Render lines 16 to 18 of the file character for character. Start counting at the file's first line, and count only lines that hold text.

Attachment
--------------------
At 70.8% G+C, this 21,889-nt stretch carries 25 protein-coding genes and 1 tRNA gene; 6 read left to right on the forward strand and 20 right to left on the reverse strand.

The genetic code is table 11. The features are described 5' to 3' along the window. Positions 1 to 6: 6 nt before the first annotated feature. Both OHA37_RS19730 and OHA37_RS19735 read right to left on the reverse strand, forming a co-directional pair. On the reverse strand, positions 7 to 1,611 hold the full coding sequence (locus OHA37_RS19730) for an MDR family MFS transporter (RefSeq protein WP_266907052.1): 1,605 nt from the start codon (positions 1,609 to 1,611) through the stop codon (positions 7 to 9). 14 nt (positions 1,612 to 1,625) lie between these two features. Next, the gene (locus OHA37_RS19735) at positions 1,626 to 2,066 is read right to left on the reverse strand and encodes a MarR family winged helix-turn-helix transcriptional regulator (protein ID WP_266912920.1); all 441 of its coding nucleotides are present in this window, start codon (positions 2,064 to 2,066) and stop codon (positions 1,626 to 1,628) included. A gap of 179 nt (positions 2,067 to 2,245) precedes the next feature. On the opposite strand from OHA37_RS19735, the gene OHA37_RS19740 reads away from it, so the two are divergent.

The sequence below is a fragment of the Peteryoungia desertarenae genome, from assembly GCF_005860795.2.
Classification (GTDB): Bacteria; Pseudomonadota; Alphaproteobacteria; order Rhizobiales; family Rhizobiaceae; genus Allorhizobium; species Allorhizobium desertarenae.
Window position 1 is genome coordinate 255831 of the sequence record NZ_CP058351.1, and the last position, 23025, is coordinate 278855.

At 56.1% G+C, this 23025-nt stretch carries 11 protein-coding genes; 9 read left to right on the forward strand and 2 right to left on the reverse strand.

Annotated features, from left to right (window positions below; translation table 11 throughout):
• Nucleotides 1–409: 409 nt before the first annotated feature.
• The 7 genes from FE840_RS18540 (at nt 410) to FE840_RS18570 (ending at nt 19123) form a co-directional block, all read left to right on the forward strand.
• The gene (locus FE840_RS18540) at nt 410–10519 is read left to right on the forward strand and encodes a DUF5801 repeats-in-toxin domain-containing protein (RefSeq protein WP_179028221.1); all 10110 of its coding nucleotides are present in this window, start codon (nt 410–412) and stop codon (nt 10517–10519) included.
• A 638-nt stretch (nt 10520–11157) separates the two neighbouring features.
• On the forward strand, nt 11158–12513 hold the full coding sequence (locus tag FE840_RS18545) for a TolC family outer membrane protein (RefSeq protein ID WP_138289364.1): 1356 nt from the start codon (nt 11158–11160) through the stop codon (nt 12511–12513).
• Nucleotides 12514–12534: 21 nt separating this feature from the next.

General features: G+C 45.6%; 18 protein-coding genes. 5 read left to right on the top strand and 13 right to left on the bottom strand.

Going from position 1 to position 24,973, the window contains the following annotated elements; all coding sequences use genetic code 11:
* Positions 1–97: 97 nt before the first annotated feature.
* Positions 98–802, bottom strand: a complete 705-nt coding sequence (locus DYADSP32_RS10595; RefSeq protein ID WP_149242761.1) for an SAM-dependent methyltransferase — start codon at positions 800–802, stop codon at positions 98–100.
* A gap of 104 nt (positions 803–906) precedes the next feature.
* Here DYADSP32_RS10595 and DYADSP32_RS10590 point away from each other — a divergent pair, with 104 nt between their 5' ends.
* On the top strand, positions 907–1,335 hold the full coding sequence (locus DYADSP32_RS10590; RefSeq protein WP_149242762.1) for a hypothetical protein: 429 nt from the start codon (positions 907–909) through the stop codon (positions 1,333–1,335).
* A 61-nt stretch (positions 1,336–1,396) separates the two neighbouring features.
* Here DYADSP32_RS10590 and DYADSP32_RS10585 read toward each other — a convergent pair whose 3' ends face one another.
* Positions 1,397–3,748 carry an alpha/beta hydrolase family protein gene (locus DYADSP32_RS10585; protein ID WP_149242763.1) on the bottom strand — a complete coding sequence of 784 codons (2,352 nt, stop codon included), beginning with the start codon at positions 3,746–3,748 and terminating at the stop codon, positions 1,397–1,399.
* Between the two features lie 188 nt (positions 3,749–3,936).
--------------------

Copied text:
* Positions 1–97: 97 nt before the first annotated feature.
* Positions 98–802, bottom strand: a complete 705-nt coding sequence (locus DYADSP32_RS10595; RefSeq protein ID WP_149242761.1) for an SAM-dependent methyltransferase — start codon at positions 800–802, stop codon at positions 98–100.
* A gap of 104 nt (positions 803–906) precedes the next feature.